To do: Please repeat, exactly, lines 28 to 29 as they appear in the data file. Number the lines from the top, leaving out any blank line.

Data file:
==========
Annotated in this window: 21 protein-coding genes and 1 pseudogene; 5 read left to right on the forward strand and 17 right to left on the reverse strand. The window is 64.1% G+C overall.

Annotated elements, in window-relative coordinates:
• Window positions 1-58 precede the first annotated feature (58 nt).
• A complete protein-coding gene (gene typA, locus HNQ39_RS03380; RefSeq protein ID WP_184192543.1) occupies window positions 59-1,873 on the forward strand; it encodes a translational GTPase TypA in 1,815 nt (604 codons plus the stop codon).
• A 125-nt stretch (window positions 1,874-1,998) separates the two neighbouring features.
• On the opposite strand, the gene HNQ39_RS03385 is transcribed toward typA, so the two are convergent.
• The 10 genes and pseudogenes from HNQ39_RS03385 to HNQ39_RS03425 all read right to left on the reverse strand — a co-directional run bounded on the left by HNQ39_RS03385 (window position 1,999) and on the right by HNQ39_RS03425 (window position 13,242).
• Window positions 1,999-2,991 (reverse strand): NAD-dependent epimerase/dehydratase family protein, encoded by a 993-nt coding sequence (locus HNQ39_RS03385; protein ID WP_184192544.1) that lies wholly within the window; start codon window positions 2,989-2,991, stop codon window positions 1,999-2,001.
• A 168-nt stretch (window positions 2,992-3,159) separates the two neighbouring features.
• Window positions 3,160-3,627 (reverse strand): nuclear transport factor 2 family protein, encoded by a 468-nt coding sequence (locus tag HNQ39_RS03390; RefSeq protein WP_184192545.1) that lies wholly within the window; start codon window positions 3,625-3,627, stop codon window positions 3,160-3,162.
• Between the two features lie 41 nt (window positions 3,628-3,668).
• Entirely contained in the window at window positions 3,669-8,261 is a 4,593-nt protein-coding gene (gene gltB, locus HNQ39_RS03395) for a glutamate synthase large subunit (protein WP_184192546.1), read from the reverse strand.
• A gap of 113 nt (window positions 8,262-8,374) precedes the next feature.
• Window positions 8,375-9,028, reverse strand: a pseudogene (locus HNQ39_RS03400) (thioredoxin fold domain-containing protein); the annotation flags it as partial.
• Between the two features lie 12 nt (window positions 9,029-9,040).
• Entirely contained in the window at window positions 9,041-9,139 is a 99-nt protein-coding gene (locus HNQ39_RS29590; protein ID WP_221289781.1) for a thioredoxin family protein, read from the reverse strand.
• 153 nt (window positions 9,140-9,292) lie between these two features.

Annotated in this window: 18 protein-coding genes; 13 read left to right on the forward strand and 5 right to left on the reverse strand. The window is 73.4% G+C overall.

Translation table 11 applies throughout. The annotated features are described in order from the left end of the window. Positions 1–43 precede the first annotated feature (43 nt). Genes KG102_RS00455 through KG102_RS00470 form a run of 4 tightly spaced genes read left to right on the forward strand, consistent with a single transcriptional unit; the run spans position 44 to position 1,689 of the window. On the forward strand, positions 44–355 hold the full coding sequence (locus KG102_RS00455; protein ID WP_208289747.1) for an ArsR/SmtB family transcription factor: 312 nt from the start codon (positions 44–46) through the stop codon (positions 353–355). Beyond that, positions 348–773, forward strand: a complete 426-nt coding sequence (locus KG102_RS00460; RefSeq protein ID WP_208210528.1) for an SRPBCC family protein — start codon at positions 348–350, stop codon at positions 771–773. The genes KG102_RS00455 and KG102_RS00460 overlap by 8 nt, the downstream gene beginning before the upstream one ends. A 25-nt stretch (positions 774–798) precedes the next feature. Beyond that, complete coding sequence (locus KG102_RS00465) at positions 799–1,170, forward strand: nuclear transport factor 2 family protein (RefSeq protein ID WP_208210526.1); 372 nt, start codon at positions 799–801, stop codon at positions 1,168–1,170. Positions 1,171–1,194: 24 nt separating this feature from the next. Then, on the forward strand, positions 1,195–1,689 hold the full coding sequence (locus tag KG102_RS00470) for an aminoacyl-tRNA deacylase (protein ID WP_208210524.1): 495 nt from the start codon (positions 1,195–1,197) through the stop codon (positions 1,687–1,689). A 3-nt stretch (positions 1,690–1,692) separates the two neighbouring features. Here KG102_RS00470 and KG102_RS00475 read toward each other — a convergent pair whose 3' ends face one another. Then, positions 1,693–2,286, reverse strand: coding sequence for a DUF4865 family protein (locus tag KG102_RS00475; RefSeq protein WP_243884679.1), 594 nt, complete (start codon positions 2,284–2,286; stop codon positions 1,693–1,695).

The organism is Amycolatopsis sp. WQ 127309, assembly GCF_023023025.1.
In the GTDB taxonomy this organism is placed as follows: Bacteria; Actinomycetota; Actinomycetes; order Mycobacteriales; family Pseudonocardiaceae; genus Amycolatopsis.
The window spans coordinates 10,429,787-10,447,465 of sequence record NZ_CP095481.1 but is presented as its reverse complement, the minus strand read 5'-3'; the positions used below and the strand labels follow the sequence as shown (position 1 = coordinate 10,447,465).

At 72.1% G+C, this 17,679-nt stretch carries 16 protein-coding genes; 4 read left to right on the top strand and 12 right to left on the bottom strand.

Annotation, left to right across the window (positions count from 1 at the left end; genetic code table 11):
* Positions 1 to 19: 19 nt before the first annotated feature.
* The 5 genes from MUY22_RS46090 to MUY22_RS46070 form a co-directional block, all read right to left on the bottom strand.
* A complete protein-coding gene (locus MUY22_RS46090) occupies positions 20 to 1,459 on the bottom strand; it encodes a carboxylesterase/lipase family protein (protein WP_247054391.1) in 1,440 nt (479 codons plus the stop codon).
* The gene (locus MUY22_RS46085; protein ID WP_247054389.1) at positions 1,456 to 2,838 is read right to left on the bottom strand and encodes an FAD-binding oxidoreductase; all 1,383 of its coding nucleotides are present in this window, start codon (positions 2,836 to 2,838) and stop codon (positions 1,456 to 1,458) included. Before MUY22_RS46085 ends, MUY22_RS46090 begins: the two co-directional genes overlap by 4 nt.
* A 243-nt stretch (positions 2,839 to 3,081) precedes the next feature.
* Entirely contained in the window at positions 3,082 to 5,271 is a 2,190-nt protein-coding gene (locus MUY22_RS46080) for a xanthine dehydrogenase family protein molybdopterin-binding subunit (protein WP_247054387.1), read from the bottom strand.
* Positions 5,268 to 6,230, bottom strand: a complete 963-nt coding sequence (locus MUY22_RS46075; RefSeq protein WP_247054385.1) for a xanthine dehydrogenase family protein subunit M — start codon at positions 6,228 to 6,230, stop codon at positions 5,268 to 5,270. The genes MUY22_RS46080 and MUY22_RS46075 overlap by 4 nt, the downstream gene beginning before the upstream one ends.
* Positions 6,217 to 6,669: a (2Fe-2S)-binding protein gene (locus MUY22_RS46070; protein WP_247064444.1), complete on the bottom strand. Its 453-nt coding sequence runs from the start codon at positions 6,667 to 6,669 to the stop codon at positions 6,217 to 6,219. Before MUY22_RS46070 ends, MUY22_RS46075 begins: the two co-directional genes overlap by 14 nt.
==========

* The gene (locus MUY22_RS46085; protein ID WP_247054389.1) at positions 1,456 to 2,838 is read right to left on the bottom strand and encodes an FAD-binding oxidoreductase; all 1,383 of its coding nucleotides are present in this window, start codon (positions 2,836 to 2,838) and stop codon (positions 1,456 to 1,458) included. Before MUY22_RS46085 ends, MUY22_RS46090 begins: the two co-directional genes overlap by 4 nt.
* A 243-nt stretch (positions 2,839 to 3,081) precedes the next feature.